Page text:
September 17, 2008 |
They liken him to a prostitute. Someone with blood on his hands, who doesn't care about the health of children. Those are among the insults that Paul Offit gets by e-mail each week at Children's Hospital of Philadelphia. He should probably expect to start getting a lot more. Offit, 57, has been defending the safety of vaccines for years, in response to beliefs that they are tied to autism-related disorders. He continues in the same vein with his new book - Autism's False Prophets: Bad Science, Risky Medicine, and the Search for a Cure - which is already generating heat.
October 16, 2000 |
With the introduction of several new vaccines over the last decade, babies now are being routinely immunized against 11 diseases. At the same time, the memory of once common and sometimes deadly childhood diseases such as measles and whooping cough is fading - making some parents question whether such vaccines are necessary at all. Other parents are shunning vaccines because of reports, none proven, that suggest a link between vaccines and...
October 11, 2015 |
They're now luminaries of medical textbooks, but in the 1980s, Paul Offit and Fred Clark were in a Philadelphia lab, elbow-deep in stool samples collected from calves with diarrhea. They were on a mission to develop a vaccine for rotavirus, a deadly disease that filled the hospital beds of pediatric wards, claiming many lives. Without a vaccine, in the first five years of life, four in five children would have symptoms of a viral infection, one in seven would wind up in the ER, and one in 200,000 would die from the disease, according to the Centers for Disease Control and Prevention.
May 25, 2006
As government plans for a possible global flu pandemic, it's ducking one of the hardest questions: Who gets vaccinated first? The federal plan, released in November and updated earlier this month, painted a worst-case scenario of 2 million deaths, 90 million sick and 10 million hospitalized if a new flu virus emerges and begins spreading human-to-human. The plan depends on vaccination as the ultimate solution. But it is also honest in acknowledging the likelihood of a four- to six-month lag between when the exact virus is identified and when vaccines can be manufactured and distributed.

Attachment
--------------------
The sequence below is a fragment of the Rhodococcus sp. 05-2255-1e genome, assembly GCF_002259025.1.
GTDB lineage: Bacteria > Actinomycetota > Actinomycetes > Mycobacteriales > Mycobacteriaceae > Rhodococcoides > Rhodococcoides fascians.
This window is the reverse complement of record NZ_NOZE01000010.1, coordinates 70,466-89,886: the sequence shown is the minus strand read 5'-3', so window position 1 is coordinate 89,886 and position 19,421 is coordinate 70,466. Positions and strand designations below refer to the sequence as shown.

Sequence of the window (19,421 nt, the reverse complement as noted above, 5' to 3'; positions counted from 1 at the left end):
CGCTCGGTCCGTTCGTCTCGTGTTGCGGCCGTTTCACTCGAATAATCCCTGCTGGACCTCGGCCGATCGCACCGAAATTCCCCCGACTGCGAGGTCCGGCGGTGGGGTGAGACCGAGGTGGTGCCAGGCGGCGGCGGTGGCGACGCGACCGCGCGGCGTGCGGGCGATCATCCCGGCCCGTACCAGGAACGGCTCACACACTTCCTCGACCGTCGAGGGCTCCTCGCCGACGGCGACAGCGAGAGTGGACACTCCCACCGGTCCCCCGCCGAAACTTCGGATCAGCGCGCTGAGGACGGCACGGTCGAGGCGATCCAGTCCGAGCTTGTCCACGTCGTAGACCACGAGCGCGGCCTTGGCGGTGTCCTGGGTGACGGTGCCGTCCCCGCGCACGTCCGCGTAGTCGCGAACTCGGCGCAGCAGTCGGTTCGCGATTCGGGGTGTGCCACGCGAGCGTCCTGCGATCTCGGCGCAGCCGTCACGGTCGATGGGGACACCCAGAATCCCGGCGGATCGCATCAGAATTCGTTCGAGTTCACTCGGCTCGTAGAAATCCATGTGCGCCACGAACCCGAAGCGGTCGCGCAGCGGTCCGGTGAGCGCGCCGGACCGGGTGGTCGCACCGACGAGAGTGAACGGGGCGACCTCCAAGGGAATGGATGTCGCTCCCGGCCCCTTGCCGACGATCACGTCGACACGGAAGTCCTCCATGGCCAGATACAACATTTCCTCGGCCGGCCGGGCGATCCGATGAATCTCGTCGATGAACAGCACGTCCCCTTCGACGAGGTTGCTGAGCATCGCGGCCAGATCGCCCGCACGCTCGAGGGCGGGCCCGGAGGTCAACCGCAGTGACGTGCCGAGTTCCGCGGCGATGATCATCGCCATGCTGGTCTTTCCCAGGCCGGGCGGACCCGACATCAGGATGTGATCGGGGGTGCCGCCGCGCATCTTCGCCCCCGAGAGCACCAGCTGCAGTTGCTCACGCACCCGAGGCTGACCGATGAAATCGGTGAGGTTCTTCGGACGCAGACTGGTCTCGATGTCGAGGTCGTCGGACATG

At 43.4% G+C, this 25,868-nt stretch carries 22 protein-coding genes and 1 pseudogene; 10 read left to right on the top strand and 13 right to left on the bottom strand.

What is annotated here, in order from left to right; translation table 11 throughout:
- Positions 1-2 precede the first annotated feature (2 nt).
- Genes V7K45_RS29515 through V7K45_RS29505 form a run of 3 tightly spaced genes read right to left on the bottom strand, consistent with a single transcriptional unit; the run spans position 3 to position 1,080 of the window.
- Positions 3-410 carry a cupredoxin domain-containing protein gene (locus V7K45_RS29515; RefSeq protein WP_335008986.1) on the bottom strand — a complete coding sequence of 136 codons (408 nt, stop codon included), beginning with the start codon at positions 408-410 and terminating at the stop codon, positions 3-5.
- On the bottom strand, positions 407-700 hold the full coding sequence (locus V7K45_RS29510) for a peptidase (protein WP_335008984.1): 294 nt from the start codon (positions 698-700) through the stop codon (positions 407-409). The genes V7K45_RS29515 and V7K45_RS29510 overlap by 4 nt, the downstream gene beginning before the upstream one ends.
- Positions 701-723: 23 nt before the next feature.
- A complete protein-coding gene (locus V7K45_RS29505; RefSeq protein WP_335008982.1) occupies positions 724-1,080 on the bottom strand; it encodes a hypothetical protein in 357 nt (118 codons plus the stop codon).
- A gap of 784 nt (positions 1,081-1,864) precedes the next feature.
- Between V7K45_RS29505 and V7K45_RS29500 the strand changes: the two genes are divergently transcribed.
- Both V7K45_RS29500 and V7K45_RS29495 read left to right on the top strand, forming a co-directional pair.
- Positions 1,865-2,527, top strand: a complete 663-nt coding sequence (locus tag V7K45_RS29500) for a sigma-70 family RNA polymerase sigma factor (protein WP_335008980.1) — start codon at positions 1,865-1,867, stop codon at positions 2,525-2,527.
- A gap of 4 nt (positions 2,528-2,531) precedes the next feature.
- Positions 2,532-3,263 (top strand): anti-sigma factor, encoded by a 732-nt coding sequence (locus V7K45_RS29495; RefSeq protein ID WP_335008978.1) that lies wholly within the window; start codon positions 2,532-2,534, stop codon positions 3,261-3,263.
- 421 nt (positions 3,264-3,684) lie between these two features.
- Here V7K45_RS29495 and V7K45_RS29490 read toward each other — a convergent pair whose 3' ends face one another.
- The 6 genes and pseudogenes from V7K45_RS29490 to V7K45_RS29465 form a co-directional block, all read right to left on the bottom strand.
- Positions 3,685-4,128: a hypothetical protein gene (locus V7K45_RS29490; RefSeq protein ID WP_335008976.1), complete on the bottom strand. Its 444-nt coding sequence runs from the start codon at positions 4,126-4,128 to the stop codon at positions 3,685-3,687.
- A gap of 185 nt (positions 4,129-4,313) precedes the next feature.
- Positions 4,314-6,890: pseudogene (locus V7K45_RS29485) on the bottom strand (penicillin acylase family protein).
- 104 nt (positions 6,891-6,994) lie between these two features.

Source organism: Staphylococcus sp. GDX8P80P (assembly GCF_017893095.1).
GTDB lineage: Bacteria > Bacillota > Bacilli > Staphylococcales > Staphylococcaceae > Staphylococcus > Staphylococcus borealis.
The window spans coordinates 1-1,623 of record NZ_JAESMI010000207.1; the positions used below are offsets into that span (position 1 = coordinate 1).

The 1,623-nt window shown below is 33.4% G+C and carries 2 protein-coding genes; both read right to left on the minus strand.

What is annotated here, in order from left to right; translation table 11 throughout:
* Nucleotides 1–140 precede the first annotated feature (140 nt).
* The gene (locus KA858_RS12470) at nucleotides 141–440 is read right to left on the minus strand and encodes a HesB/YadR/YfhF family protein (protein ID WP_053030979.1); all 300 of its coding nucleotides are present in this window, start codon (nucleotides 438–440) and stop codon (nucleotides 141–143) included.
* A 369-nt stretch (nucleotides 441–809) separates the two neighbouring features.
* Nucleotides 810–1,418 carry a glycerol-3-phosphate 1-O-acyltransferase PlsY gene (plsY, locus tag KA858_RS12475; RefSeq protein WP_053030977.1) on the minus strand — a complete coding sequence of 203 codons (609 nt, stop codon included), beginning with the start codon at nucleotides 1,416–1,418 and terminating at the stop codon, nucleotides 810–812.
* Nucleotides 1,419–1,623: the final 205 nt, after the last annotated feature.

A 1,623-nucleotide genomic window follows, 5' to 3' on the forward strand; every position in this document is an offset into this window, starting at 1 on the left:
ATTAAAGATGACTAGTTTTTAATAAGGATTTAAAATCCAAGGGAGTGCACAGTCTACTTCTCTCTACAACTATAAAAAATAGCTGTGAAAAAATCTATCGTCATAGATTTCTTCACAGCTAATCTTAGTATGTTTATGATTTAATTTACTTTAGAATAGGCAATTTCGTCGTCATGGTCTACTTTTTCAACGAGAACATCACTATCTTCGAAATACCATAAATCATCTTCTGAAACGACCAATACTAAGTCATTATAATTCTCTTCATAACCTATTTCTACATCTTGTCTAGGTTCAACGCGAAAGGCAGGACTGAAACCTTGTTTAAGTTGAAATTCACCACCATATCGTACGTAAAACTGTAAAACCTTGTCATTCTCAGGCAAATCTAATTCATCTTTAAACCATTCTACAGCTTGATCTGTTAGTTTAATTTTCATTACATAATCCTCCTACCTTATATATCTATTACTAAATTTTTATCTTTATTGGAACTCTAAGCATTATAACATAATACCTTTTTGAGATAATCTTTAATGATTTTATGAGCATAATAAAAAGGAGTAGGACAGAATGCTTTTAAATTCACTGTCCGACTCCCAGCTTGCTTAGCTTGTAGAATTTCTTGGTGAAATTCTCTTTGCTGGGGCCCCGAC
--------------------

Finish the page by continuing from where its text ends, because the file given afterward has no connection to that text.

October 10, 1999
"Smallpox was always present, filling the churchyard with corpses, tormenting with constant fear all whom it had not yet stricken, leaving on those whose lives it spared the hideous traces of its power. " So says an account of life in 18th-century England. In the Americas a century earlier, in an example of unintentional biological warfare, smallpox nearly wiped out the Aztecs, Incas and East Coast Native Americans. Today, smallpox is gone, eliminated through immunization, just a dry fact in a history book.
December 21, 2002 |
Pennsylvania will have 22,500 doses of smallpox vaccine available to inoculate hospital staff and law enforcement officers, according to the state's smallpox vaccination plan, which was made public yesterday. Vaccinations could begin in late January. The state's Health Department determined the number of initial doses by calculating that the 229 hospitals in Pennsylvania should each have about 50 to 100 staff members available to treat a smallpox victim. Each hospital, however, will determine how many staff members should be vaccinated, said Richard McGarvey, spokesman for the state's Health Department.
February 4, 2006 |
The Food and Drug Administration approved a Merck & Co. Inc. vaccine yesterday for rotavirus, a diarrhea-inducing microbe that strikes millions of U.S. children each year and kills 500,000 worldwide, primarily in developing nations where medical care is inadequate. The vaccine - which is administered orally, by squirting just a few drops in the mouth - was developed over an 11-year period by scientists at Children's Hospital of Philadelphia and the Wistar Institute. Merck tested it on more than 70,000 infants in 11 countries, in one of the biggest clinical trials performed by a drug company.
January 28, 2013 |
Out of sight of their patients, the doctors and staff at Children's Hospital of Philadelphia were holding onto each other and crying in back offices, in shock over the slaying of Melissa Ketunuti. At some point, the news reports describing details of the pediatrician's killing Monday became so relentless that her colleagues needed desperately to end the noise and talk about her life. So, on Thursday, "we simply commandeered the hospital's chapel," said Paul Offit, chief of the division of infectious diseases and Ketunuti's supervisor.
January 26, 2013 |
Out of sight of their patients, the doctors and staff of The Children's Hospital of Philadelphia were holding onto each other and crying in back offices, in shock over the slaying of Melissa Ketunuti. At some point, the news reports describing details of the CHOP pediatrician's death Monday had become so relentless that her colleagues needed desperately to end the noise and talk about her life. "So we simply commandeered the hospital's chapel on Thursday," said Paul Offit, chief of the division of infectious diseases and Ketunuti's supervisor.